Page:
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Introduction to Fractional Calculus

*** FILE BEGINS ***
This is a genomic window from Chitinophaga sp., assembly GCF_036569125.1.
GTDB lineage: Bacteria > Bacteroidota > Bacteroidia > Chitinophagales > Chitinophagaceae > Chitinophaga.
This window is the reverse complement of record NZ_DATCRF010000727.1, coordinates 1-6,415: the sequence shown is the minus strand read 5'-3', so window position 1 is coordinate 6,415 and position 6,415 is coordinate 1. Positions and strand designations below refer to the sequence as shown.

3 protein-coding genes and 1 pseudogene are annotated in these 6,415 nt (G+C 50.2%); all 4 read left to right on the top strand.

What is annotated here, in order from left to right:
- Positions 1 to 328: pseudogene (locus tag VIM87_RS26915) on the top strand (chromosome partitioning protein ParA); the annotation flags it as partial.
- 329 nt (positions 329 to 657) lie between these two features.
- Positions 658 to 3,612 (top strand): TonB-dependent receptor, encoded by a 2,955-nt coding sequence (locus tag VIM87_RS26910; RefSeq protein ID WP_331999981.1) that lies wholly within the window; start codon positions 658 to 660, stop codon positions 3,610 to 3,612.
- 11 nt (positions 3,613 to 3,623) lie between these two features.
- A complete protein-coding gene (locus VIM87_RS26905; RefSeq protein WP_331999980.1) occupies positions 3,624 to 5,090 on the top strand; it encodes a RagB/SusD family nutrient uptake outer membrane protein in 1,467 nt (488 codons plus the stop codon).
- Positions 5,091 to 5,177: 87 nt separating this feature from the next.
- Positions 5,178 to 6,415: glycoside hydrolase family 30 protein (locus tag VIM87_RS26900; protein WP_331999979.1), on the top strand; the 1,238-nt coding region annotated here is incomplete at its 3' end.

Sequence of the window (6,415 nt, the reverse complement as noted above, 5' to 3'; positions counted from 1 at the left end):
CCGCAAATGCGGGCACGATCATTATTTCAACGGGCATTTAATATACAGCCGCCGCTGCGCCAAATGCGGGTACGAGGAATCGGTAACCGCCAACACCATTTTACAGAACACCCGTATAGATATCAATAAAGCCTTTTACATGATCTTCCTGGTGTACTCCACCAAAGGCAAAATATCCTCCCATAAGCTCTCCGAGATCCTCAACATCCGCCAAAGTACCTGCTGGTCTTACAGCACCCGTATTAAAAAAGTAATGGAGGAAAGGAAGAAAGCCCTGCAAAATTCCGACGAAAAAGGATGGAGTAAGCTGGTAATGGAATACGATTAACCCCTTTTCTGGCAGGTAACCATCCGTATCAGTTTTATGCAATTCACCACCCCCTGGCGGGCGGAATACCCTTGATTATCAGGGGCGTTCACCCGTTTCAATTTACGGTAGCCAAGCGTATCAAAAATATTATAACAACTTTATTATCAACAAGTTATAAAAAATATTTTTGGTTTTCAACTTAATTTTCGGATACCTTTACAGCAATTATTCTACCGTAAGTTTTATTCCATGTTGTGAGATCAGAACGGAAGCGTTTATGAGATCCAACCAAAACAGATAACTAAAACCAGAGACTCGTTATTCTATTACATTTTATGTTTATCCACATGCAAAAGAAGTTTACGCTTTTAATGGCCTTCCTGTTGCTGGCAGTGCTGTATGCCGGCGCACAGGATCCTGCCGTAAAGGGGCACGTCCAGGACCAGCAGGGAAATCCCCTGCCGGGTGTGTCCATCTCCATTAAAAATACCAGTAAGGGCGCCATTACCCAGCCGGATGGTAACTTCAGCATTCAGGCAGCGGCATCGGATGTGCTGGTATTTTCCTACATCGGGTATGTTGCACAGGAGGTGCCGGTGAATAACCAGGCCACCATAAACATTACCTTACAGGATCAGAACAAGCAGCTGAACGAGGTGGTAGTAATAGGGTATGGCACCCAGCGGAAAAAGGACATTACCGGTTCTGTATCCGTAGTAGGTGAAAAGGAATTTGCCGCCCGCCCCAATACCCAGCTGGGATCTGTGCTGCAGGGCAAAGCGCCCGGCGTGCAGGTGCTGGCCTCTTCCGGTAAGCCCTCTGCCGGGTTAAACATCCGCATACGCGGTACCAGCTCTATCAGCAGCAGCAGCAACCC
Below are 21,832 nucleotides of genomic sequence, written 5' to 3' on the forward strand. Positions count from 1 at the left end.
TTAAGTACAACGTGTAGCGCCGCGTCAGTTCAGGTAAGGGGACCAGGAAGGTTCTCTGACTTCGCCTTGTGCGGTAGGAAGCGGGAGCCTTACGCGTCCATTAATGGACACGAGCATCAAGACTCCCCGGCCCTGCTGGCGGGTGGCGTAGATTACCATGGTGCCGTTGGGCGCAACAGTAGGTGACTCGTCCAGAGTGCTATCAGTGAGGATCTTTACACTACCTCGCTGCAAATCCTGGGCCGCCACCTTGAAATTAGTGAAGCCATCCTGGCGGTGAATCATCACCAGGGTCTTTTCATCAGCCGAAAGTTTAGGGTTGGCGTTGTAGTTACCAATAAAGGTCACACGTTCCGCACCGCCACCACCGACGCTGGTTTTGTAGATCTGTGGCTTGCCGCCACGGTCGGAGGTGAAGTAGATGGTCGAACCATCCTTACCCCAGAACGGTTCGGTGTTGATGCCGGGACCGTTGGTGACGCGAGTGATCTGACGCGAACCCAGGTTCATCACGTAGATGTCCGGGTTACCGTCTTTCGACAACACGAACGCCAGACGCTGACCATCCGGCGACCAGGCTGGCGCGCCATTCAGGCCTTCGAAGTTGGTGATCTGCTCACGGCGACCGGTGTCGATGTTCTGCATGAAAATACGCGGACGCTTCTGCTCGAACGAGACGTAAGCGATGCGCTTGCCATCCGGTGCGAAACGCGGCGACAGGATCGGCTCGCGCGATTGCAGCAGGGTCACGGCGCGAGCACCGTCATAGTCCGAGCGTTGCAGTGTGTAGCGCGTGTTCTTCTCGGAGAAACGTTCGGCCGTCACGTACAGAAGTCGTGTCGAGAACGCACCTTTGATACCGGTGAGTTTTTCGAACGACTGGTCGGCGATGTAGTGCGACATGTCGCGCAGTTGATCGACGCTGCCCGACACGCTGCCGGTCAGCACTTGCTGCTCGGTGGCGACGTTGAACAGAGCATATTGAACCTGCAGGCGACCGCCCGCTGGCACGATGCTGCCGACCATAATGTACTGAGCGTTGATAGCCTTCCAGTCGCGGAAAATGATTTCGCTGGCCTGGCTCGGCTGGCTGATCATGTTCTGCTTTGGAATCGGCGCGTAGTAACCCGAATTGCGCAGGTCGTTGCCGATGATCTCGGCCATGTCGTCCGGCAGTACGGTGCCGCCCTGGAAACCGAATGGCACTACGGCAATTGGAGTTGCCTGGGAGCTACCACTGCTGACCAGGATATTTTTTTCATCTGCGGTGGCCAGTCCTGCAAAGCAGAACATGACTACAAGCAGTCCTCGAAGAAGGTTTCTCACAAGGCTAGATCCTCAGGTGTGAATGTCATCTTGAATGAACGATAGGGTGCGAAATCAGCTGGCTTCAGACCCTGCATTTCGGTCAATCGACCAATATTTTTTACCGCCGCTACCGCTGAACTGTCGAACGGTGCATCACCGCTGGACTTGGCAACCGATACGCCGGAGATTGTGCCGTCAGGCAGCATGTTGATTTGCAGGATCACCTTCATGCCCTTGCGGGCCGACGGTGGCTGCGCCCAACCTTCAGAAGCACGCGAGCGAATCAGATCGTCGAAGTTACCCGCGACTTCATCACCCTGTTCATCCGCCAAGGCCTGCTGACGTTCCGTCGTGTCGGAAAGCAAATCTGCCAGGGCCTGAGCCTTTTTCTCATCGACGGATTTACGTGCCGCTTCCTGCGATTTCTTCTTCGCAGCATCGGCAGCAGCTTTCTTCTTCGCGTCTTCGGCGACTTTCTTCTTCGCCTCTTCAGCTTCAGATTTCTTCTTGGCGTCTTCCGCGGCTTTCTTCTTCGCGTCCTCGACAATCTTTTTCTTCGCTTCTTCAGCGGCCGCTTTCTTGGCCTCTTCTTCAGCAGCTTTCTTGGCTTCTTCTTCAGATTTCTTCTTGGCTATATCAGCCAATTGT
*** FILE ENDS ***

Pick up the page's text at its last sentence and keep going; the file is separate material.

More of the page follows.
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Can we get nth derivatives, where n is not an integer? This question is nearly as old as calculus itself, being first asked by Leibniz in 1695. In the first talk in this introduction to what is usually called fractional calculus, we will ask how far we can generalise the order of differentiation, beyond Z, to R, C, and further still. In the second talk, we will look at what theorems from integer-order calculus we can generalise, and we will employ fractional calculus (or to use a preferable term, analytic calculus) to derive a formula for the Riemann zeta function, and thus an equivalent expression for the Riemann Hypothesis, in terms of Euler’s gamma function. If you have a question about this list, please contact: Arran Fernandez. If you have a question about a specific talk, click on that talk to find its organiser. 0 upcoming talks and 2 talks in the archive. Introduction to Fractional Calculus - Part 2Arran Fernandez. MR9, Centre for Mathematical Sciences. Thursday 22 November 2012, 15:00-16:00 Introduction to Fractional Calculus - Part 1Arran Fernandez, University of Cambridge. MR13, Centre for Mathematical Sciences. Friday 16 November 2012, 15:00-16:00 Please see above for contact details for this list. |
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